From :

Wagon. A cranky contary female / an ugly female. She\'s some wagon eh?

wagon. wagon - an awful woman. than one is such a wagon!

wagon. a woman thats a bitch. dat ones a right wagon.

Wagon. A cantankerous old woman.. Yer wan's some wagon, I asked her could I feed the seagulls and she lifted me out of it!

wagon. car or other mode of transport. i'll drive my waggon.

Wanderly Wagon. A much loved Irish children's TV program which ran from 1968 to 1982

Friday, 13 April 2012

Day 2 - St Amas to Rustrel

We were under pressure to get going fairly early this morning, as George had a conference call scheduled for 10am, so he needed to drop us off at St Amas by 9.45 so he would be settled in a wifi-equipped cafe in Rustrel by ten.  However, Martine was presented with this to groom:
and we all knew we were in trouble!  The conference call was hastily rescheduled, George had the unenviable task of cleaning hooves and fitting boots while Anne groomed her (clean) horse and Martine scraped the dry mud of Flurry and washed the wet muck off the saddle and girth area, hoping it would dry somewhat in the trailer.
We arrived at St Amas about half an hour later than planned, quickly tacked up, mounted and set off.
Today's trek was deliberately easy - tomorrow is a tough day, so we just wanted a little leg stretch for them today.  Tomorrow we are crossing the Vaucluse mountains, going over the left shoulder of that mist-topped mountain to Lagarde d'Apt, approximately 9km over rough terrain.  We hope to continue on another bit as well, if we're all up to it.
Tomorrow's challenge.  
But that's tomorrow - today we trekked through the beautiful Colorado Provencal, which we wrote about in Entschuldigen sie, Bitte and Cinnamon on Ochre.
We had a long and steady descent from St Amas, all the way down into the valley below Rustrel.  The first section was fine, we were on an unsurfaced road, but the next section, about 1.5km into the trek, was very steep and very rocky.  We remained mounted, as both horses are pretty good at steep descents by now, but if we'd met this early in our stay here, we would have had to dismount and lead them, as Flurry was inclined to rush down rocky slopes until he learned to sit on his hocks and take it slowly.
Looking back at some of the cliff section we rode along
Once that section was behind us, though, the trail became less rocky. and we were riding through mixed pine and oak forest.  At one stage, the trail wound along the top of a cliff, with a huge overhanging rock.  Flurry peered down the drop and at the massive rock, curiously I think, and then carried on along the trail.
Shortly after that, we started hitting the really scenic stuff.  I'm not one for putting human feelings onto animals, but the only way to describe Flurry's reaction was wonderment.  He has always appeared to enjoy the views every bit as much as Anne and I, and today he stood and gazed at this scene for ages.   Eventually, I asked him to move on again, which he did as willingly as ever.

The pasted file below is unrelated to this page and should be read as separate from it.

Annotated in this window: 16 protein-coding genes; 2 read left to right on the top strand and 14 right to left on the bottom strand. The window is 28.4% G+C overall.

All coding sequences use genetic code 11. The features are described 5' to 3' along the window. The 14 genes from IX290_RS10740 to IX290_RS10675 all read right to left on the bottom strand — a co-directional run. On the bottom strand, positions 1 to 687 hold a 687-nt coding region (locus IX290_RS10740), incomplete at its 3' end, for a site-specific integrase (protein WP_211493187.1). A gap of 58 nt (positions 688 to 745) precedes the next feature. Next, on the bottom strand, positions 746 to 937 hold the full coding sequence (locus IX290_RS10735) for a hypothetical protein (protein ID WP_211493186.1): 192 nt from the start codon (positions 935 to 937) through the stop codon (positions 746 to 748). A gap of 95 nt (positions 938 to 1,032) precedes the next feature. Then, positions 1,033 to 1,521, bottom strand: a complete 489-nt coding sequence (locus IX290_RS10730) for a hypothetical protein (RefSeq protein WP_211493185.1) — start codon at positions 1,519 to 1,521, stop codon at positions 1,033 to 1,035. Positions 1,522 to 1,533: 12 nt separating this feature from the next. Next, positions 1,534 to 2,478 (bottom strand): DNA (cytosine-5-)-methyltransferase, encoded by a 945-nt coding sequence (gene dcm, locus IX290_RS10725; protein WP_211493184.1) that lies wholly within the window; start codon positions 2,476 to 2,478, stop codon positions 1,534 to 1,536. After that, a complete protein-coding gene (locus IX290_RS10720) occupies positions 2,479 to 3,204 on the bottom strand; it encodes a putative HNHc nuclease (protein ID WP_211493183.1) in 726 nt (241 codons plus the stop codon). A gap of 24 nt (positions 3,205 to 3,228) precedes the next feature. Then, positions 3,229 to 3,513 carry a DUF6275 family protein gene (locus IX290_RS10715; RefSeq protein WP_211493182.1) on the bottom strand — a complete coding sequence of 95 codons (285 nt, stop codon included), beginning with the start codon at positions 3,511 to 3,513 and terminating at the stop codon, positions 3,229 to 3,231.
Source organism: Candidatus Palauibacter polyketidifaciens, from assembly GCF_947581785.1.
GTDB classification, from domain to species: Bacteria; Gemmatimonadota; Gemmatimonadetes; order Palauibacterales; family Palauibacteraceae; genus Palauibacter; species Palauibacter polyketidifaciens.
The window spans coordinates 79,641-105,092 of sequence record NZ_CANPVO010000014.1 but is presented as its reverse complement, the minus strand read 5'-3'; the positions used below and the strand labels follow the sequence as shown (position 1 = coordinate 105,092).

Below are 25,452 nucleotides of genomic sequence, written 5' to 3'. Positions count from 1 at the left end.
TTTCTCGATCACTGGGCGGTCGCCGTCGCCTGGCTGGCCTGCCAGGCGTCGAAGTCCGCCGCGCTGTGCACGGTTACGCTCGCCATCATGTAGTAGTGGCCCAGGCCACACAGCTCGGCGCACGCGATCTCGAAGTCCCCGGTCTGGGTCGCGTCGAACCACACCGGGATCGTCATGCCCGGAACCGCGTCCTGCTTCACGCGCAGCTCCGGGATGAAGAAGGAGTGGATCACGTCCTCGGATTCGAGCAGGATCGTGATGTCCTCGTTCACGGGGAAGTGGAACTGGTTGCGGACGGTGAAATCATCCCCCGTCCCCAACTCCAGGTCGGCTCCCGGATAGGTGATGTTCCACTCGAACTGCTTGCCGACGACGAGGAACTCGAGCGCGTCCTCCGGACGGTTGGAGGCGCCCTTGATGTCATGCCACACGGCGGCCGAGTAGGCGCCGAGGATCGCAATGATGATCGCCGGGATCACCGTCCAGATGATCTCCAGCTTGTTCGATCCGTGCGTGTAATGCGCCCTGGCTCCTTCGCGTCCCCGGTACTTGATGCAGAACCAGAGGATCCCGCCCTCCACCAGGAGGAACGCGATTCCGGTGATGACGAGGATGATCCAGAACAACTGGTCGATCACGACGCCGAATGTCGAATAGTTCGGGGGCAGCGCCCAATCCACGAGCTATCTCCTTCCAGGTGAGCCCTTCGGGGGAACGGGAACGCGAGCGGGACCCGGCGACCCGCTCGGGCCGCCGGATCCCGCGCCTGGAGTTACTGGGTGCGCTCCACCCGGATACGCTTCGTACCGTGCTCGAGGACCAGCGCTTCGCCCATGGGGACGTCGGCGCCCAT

Forgive the mud dreadlocks - there is only so much one can do with wet mud!  But Silver Spurs riders take note, we expect better standards of turnout from you guys!

Just around the corner, we came to a patch of ochre which was approximately "Gigi coloured"
Gigi attempting to blend in
Then there was another vista, this time both horses stopped and admired it.

A few minutes later, we met a lovely French couple and asked them to take a photograph of us.  Finally, we have a picture of the four of us together out on the trail!

We left the scenic ochre pits behind us and carried on to Rustrel, but not before Flurry had one last look at the beautiful colours.

Riding through Rustrel, our Renegade boots were drawing attention once again.  They've been called a lot of names - bottes (boots), sabots (hoofs or clogs), chaussures (shoes) but today was the first day they were called chaussettes (socks).
We've been wondering how long it would take before the horses started to recognise the jeep and trailer as "home."  The answer is one day, in Flurry's case anyway - he spotted it in the car park and made straight for it!
George had one more call to make, so the horses got a twenty minute pick of grass in the car park - well earned.

That's another 6.2km covered, 478km to go!
Le Big Trek day 2, st amas to rustrel at EveryTrail


  1. 6.2km....Easy!!!!! Is the soil etc as a result of earthquakes..alluvial??? Frank asked about you this morning and I was able to tell him you are on route.

    1. I know, I know, easy peasy.... but bear in mind we're a few weeks behind where we wanted to be at this stage, fitness wise! And tomorrow's going to be a toughie!
      Not sure why the clay is that colour, something to do with iron pigments in the soil?

    2. The colours are caused by 2 oxides forming in the sandstone, goethite (FeOOH) and hématite (Fe|2|O|3|), millions of years ago of course